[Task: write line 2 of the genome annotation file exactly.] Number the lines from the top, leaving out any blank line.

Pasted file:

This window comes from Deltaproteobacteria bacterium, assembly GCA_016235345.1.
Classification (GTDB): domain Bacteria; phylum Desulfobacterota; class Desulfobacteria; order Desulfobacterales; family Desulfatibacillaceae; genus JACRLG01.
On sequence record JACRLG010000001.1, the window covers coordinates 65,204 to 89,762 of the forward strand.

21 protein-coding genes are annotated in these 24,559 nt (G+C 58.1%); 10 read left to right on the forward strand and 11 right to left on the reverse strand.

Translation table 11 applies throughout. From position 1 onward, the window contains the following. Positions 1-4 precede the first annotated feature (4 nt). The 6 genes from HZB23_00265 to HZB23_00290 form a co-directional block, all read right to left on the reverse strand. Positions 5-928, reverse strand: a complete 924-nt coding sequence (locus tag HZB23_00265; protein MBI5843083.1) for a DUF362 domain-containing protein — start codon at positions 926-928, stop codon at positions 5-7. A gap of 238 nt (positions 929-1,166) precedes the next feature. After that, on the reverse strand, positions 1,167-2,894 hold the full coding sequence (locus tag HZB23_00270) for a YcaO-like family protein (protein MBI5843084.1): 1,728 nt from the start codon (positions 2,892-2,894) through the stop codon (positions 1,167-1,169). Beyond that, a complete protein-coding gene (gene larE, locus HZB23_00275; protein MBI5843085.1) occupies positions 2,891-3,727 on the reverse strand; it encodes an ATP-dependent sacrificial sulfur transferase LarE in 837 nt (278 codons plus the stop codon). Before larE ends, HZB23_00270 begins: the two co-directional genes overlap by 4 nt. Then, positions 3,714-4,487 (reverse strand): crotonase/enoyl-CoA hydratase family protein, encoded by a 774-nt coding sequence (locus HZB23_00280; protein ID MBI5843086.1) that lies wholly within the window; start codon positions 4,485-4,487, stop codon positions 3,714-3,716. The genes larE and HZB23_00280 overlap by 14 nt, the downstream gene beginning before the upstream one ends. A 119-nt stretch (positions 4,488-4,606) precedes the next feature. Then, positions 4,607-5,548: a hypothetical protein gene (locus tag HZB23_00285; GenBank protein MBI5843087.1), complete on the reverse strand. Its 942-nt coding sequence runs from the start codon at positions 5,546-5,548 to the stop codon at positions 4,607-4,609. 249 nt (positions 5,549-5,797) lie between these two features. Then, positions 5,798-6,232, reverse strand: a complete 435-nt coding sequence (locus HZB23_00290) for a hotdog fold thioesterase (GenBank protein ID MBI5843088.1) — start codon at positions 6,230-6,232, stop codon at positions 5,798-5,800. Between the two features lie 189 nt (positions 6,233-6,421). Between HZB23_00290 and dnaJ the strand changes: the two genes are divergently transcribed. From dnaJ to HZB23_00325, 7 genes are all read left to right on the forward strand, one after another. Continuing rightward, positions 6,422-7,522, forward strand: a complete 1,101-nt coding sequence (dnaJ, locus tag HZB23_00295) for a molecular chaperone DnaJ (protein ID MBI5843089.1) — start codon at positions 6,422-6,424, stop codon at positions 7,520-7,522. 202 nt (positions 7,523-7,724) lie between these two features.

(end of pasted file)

Classification (GTDB): domain Bacteria; phylum Desulfobacterota; class Desulfobacteria; order Desulfobacterales; family Desulfatibacillaceae; genus JACRLG01.